Until now, Tom Frieden, the head of the Centers for Disease Control, has been the face of the administration on Ebola. But the new domestic cases have forced him to backtrack from some early overconfident statements about the ability of the U.S. medical system to contain the threat.
The White House has resisted calls for a “czar” to pull together the international and domestic response to the disease, arguing that Lisa Monaco, Obama’s homeland security aide, has been adeptly filling that role. A White House spokesman declined to comment late on Wednesday on whether that thinking has changed.
But lawmakers worry Monaco, who also plays a lead role coordinating U.S. efforts to combat Islamic State militants, has too much on her plate.
Over the past few weeks, the White House has sought to reassure the public by trying to strike a balance between demonstrating the administration is on top of the situation while not trying to feed a sense of public panic.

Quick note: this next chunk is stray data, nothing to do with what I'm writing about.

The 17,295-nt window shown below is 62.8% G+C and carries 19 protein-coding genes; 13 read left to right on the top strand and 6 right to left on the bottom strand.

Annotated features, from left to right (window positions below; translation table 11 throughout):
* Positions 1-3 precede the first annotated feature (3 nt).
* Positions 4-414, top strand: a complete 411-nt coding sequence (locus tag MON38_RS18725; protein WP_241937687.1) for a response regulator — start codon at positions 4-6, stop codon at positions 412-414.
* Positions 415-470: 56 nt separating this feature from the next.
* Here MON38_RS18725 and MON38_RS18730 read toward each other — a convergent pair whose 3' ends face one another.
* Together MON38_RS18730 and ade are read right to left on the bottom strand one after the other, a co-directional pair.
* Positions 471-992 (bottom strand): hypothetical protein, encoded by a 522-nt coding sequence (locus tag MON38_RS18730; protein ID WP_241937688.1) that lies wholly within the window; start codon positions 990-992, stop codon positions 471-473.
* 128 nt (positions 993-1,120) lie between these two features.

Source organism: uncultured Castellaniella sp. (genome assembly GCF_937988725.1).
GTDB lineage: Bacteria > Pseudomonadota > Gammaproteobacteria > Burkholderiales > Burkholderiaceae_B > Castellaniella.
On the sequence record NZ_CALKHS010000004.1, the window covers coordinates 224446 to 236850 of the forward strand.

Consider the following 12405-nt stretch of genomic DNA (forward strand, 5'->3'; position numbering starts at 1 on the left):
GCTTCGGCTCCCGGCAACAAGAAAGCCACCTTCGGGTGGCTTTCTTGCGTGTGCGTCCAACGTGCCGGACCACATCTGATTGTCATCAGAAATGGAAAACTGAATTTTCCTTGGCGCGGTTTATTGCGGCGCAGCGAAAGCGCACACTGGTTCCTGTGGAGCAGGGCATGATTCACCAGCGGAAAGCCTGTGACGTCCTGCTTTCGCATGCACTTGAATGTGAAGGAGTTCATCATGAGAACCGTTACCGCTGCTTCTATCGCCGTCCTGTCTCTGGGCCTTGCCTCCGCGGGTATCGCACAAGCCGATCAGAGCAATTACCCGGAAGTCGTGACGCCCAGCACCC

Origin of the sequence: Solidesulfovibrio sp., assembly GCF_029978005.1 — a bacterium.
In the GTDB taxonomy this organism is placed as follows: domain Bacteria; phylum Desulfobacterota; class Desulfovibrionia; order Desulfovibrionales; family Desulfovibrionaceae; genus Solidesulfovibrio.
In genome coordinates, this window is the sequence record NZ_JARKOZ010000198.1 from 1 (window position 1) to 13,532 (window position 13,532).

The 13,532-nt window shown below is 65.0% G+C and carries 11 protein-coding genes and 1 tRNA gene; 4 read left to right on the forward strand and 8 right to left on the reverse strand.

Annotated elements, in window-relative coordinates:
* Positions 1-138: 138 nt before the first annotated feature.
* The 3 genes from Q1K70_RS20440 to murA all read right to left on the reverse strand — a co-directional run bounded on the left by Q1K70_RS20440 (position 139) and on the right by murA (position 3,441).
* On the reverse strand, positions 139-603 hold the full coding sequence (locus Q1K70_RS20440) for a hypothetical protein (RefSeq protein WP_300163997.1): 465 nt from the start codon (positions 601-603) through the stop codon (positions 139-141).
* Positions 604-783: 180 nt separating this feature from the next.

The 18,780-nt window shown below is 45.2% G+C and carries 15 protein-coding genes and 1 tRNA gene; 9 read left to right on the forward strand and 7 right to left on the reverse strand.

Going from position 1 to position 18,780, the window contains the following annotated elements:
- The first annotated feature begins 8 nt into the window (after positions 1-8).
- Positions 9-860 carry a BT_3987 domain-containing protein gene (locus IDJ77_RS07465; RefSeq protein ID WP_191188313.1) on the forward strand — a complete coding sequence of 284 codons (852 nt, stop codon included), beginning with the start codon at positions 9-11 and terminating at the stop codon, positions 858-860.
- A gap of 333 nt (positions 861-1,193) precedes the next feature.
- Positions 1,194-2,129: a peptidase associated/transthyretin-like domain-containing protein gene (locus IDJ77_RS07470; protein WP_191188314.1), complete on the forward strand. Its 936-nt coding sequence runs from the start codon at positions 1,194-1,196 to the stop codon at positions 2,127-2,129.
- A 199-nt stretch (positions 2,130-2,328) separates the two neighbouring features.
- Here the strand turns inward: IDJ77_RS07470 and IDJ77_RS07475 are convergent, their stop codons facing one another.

On Wednesday, that balance shifted. A second Texas nurse contracted Ebola from a patient who died from the disease.
The nurse had recently traveled by plane and officials began tracing a large network of people who may have had contact with her. The nurse had told the CDC she had a fever before she boarded the plane, but was not stopped from boarding, a federal source said late on Wednesday. Frieden earlier in the day told reporters she should not have been aboard.
The new infection contributed to a slide in the stock market.
Obama, who seldom changes his schedule, no matter what crisis is before him, canceled fundraisers in Connecticut, New Jersey, Rhode Island and New York. He met with his cabinet for about two hours, and then told Americans that the risk of a widespread outbreak was very low.
Clinton, the former secretary of state and frontrunner for the Democratic presidential nomination in 2016, has committed to play a sizable role in fundraising for the party ahead of the 2014 elections, according to sources and aides for different campaign groups.
In addition to campaigning for specific candidates, aides to Democratic National Committee, the Democratic Congressional Campaign Committee and the Democratic Governors Association confirmed that Clinton will headline fundraisers for each respective group in 2014.